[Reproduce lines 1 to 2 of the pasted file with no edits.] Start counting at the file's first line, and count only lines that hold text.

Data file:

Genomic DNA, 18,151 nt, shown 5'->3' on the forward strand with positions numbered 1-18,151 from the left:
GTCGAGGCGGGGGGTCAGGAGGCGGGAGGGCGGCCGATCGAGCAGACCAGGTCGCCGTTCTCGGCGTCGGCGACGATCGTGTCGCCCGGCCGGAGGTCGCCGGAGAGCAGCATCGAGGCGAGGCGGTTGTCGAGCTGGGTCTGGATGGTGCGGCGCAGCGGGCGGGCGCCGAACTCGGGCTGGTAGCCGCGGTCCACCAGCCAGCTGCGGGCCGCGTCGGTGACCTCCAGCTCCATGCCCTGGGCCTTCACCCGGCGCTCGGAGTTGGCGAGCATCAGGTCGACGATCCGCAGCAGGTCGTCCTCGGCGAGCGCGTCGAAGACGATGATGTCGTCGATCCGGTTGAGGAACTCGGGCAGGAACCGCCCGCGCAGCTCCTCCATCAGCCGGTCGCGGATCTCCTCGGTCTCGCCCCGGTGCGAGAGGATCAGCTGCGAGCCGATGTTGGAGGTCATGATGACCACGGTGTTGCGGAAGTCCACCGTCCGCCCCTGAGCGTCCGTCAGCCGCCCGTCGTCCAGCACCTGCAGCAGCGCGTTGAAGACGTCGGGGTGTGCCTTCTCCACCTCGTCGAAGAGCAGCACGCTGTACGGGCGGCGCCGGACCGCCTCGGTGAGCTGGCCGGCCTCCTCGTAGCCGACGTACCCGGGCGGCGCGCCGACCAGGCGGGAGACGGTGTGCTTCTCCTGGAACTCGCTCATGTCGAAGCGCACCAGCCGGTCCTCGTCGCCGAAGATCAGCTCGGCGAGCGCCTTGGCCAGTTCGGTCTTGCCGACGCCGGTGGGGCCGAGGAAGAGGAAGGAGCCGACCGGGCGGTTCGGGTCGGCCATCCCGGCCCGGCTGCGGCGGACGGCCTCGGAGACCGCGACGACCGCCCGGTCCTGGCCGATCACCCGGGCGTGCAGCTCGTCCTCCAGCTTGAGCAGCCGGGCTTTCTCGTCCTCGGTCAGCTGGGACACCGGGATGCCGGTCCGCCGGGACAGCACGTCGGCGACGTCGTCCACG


Genomic DNA, 18,151 nt, shown 5'->3' on the forward strand with positions numbered 1-18,151 from the left:
GTCGAGGCGGGGGGTCAGGAGGCGGGAGGGCGGCCGATCGAGCAGACCAGGTCGCCGTTCTCGGCGTCGGCGACGATCGTGTCGCCCGGCCGGAGGTCGCCGGAGAGCAGCATCGAGGCGAGGCGGTTGTCGAGCTGGGTCTGGATGGTGCGGCGCAGCGGGCGGGCGCCGAACTCGGGCTGGTAGCCGCGGTCCACCAGCCAGCTGCGGGCCGCGTCGGTGACCTCCAGCTCCATGCCCTGGGCCTTCACCCGGCGCTCGGAGTTGGCGAGCATCAGGTCGACGATCCGCAGCAGGTCGTCCTCGGCGAGCGCGTCGAAGACGATGATGTCGTCGATCCGGTTGAGGAACTCGGGCAGGAACCGCCCGCGCAGCTCCTCCATCAGCCGGTCGCGGATCTCCTCGGTCTCGCCCCGGTGCGAGAGGATCAGCTGCGAGCCGATGTTGGAGGTCATGATGACCACGGTGTTGCGGAAGTCCACCGTCCGCCCCTGAGCGTCCGTCAGCCGCCCGTCGTCCAGCACCTGCAGCAGCGCGTTGAAGACGTCGGGGTGTGCCTTCTCCACCTCGTCGAAGAGCAGCACGCTGTACGGGCGGCGCCGGACCGCCTCGGTGAGCTGGCCGGCCTCCTCGTAGCCGACGTACCCGGGCGGCGCGCCGACCAGGCGGGAGACGGTGTGCTTCTCCTGGAACTCGCTCATGTCGAAGCGCACCAGCCGGTCCTCGTCGCCGAAGATCAGCTCGGCGAGCGCCTTGGCCAGTTCGGTCTTGCCGACGCCGGTGGGGCCGAGGAAGAGGAAGGAGCCGACCGGGCGGTTCGGGTCGGCCATCCCGGCCCGGCTGCGGCGGACGGCCTCGGAGACCGCGACGACCGCCCGGTCCTGGCCGATCACCCGGGCGTGCAGCTCGTCCTCCAGCTTGAGCAGCCGGGCTTTCTCGTCCTCGGTCAGCTGGGACACCGGGATGCCGGTCCGCCGGGACAGCACGTCGGCGACGTCGTCCACG